Measuring the Cosmos: How Scientists Discovered the Dimensions of the Universe

Measuring the Cosmos: How Scientists Discovered the Dimensions of the Universe

Measuring the Cosmos: How Scientists Discovered the Dimensions of the Universe

Measuring the Cosmos: How Scientists Discovered the Dimensions of the Universe

Synopsis

Humans have always viewed the heavens with wonder and awe. The skies have inspired reflection on the vastness of space, the wonder of creation, and humankind's role in the universe. In just over one hundred years, science has moved from almost total ignorance about the actual distances to the stars and earth's place in the galaxy to our present knowledge about the enormous size, mass, and age of the universe. We are reaching the limits of observation, and therefore the limits of human understanding. Beyond lies only our imagination, seeded by the theories of physics. In Measuring the Cosmos, science writers David and Matthew Clark tell the stories of both the well-known and the unsung heroes who played key roles in these discoveries. These true accounts reveal ambitions, conflicts, failures, as well as successes, as the astonishing scale and age of the universe were finally established. Few areas of scientific research have witnessed such drama in the form of ego clashes, priority claims, or failed (or even,falsified) theories as that resulting from attempts to measure the universe. Besides giving credit where long overdue, Measuring the Cosmos explains the science behind these achievements in accessible language sure to appeal to astronomers, science buffs, and historians.

Excerpt

Humans have always viewed the heavens with wonder and with awe, sensing, as they looked out into the night sky, the vastness of space, the power of the creation, and perhaps even something of their own origins. The importance of the heavens in the lives of primitive peoples is demonstrated by depictions of the Sun and stars in cave paintings and on ancient monuments, the emergence of Sun and Moon worship, the development of simple calendars based on the changing patterns of the skies, the use of the stars for navigation, and the development of astrology.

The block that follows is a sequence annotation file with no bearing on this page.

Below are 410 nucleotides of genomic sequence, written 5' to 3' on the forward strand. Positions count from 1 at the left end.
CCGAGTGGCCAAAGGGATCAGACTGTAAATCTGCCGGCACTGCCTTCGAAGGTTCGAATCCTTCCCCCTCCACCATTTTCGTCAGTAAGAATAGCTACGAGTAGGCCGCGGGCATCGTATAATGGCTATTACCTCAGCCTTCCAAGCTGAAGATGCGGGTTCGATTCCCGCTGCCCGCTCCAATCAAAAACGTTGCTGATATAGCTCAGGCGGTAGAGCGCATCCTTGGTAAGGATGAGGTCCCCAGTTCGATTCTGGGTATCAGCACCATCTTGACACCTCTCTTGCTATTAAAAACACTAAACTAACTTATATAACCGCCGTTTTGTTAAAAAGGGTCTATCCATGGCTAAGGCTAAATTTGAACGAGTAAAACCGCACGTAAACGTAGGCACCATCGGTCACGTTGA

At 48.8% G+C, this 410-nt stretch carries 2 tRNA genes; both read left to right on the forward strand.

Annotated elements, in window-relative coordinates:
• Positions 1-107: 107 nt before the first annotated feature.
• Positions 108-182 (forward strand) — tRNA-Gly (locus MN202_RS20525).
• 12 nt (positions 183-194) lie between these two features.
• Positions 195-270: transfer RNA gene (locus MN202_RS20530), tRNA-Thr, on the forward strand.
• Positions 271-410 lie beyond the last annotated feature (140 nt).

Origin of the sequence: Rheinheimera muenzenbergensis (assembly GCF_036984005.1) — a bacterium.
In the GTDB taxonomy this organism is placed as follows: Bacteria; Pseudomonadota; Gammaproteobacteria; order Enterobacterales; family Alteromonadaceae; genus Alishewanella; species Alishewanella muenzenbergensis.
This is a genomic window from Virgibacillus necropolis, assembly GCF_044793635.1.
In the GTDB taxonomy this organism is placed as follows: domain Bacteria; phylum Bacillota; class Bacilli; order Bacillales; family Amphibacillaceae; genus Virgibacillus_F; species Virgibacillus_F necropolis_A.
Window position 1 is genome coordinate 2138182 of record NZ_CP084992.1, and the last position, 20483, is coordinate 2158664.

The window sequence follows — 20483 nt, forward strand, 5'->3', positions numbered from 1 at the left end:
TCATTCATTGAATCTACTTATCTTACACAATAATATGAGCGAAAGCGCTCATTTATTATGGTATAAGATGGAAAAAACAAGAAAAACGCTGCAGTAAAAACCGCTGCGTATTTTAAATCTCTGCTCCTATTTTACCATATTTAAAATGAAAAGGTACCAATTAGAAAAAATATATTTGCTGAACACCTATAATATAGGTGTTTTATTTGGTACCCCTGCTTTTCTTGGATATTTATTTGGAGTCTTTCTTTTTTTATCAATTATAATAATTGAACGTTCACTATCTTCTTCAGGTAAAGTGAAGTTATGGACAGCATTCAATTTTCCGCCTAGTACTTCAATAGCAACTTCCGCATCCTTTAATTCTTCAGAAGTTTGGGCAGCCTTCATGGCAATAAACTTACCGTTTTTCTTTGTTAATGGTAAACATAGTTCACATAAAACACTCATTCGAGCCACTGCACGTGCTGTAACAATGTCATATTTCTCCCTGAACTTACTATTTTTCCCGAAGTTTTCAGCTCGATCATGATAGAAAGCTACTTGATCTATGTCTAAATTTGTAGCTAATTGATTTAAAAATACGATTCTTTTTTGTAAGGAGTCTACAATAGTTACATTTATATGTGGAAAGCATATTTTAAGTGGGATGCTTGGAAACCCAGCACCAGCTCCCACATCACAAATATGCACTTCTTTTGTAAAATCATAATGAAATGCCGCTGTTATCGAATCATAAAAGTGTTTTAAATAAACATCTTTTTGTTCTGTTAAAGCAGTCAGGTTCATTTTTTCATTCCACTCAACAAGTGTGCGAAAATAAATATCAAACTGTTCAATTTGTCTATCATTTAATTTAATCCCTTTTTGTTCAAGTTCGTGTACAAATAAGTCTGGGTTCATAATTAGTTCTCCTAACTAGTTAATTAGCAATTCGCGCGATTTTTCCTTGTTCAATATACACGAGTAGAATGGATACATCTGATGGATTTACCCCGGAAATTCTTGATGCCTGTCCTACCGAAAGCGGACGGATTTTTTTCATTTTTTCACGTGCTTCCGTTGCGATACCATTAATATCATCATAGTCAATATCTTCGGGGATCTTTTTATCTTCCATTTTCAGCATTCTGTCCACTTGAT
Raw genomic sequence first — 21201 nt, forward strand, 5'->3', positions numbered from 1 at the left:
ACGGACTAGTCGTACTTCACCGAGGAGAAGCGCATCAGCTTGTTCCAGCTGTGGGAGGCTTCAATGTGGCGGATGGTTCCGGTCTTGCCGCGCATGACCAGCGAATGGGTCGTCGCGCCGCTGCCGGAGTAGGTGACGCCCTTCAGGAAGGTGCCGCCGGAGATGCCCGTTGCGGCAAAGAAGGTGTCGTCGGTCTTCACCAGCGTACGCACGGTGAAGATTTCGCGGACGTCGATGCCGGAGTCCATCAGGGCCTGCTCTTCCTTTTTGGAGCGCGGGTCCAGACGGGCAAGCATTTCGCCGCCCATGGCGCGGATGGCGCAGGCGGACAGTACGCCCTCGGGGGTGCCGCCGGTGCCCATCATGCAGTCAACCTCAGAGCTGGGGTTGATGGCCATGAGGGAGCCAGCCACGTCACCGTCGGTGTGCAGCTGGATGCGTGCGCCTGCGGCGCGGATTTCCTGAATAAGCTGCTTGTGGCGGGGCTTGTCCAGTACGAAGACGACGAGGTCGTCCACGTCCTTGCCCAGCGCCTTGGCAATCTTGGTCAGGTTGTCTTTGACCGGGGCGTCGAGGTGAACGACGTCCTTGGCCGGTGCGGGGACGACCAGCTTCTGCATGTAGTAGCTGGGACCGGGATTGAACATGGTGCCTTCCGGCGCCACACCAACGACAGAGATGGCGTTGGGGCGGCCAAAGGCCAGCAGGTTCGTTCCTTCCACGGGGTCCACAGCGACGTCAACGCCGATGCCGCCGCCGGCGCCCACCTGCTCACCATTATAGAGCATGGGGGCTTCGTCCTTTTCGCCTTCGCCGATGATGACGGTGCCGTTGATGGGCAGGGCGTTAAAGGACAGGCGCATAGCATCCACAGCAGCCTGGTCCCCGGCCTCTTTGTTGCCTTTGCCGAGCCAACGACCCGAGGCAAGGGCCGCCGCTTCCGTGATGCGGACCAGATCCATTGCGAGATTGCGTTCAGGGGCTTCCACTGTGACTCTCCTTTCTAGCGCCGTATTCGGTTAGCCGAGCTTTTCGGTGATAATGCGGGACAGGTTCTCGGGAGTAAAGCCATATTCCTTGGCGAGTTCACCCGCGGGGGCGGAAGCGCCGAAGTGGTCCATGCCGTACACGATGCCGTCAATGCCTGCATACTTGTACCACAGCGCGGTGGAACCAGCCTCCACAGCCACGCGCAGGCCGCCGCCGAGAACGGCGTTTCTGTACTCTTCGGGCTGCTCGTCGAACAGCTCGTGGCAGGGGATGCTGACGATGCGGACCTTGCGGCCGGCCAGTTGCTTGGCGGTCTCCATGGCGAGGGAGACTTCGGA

Classical civilizations sought an improved understanding of the changing patterns in the heavens through logic. Thales of Miletus in the sixth century b.c.e. was the first to explain natural phenomena through philosophical reason, correctly predicting the occurrence of a solar eclipse. Anaximander, one of Thales' most noted successors from Miletus, introduced the notion of the “infinite”— a universe that was infinite in time and space, with things being brought into being and passing away. In modern times Anaximander's notion would reemerge as the so-called steady state theory of the universe. By contrast the philosopher Anaxagoras believed that at some time “all things were together,” an idea that would be presented in the twentieth century as the big bang theory for the origin of the universe. Thus the ancient forebears of modern cosmologists were already grappling with the issues of the scale and origin of the cosmos.

Aristotle forged the notion of a perfect universe centered on . . .

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